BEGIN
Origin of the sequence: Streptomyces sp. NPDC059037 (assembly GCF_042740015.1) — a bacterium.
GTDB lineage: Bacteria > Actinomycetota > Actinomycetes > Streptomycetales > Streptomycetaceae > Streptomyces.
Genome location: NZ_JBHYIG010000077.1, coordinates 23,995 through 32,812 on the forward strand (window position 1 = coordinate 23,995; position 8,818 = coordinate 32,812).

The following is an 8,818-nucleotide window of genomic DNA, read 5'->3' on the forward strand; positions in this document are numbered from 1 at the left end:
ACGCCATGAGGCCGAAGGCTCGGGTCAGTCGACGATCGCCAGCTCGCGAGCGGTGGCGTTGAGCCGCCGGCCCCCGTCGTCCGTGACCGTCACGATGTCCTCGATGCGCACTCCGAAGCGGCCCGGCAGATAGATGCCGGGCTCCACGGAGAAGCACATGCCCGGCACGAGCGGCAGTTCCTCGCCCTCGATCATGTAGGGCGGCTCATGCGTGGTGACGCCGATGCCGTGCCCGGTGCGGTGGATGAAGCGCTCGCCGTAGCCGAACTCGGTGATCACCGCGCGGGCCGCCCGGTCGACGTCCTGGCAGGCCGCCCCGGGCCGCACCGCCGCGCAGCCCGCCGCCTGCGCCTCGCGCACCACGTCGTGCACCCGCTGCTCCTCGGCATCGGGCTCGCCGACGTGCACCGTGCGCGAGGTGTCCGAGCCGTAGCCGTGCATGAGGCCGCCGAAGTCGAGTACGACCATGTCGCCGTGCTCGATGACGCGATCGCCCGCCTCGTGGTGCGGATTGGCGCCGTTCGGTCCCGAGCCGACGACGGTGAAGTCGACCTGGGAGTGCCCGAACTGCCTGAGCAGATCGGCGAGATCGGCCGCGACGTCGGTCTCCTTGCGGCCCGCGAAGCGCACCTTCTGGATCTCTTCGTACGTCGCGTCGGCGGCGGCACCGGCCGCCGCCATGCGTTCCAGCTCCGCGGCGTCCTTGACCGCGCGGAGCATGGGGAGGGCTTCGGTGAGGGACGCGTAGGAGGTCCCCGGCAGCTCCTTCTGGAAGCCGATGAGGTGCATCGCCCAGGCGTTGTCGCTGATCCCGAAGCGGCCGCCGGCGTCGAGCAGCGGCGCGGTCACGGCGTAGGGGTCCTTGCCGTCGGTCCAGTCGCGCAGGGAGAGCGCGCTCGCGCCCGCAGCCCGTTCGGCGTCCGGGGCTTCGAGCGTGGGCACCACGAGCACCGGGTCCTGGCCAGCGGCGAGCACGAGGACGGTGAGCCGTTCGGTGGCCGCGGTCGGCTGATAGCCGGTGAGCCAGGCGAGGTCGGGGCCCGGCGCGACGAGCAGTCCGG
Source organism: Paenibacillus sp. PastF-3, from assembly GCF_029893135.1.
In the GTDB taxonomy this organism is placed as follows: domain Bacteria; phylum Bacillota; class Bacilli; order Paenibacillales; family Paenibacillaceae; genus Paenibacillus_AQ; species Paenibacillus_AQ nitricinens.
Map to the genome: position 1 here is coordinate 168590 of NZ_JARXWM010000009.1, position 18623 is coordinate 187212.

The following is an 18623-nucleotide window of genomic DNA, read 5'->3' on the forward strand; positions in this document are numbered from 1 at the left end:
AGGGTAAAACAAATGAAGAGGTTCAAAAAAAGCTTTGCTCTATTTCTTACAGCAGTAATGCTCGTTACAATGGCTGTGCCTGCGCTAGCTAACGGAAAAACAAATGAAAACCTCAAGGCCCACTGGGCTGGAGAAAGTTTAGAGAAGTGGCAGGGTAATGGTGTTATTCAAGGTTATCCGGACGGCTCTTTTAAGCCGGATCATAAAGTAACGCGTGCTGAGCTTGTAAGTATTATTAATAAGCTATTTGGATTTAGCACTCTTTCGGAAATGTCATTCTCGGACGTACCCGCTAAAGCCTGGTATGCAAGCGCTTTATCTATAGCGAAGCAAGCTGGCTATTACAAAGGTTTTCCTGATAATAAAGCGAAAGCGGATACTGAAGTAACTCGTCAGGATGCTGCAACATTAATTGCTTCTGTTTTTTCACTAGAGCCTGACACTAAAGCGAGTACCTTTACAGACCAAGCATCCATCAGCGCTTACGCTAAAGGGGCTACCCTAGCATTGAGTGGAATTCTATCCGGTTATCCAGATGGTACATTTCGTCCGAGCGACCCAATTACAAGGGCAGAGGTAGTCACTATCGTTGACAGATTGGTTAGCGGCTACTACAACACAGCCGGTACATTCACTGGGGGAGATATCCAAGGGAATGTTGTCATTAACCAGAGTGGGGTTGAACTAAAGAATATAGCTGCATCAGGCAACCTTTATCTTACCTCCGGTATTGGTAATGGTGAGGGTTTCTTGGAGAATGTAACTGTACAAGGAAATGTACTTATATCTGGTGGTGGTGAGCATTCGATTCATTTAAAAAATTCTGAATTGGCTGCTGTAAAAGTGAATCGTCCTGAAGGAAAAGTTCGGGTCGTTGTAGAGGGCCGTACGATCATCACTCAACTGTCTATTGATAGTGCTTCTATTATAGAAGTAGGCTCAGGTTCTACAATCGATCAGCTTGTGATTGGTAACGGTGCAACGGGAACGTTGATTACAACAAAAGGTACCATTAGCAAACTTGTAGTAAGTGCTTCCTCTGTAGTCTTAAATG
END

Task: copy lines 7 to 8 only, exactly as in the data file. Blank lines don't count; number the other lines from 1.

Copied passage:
In the GTDB taxonomy this organism is placed as follows: domain Bacteria; phylum Bacillota; class Bacilli; order Paenibacillales; family Paenibacillaceae; genus Paenibacillus_AQ; species Paenibacillus_AQ nitricinens.
Map to the genome: position 1 here is coordinate 168590 of NZ_JARXWM010000009.1, position 18623 is coordinate 187212.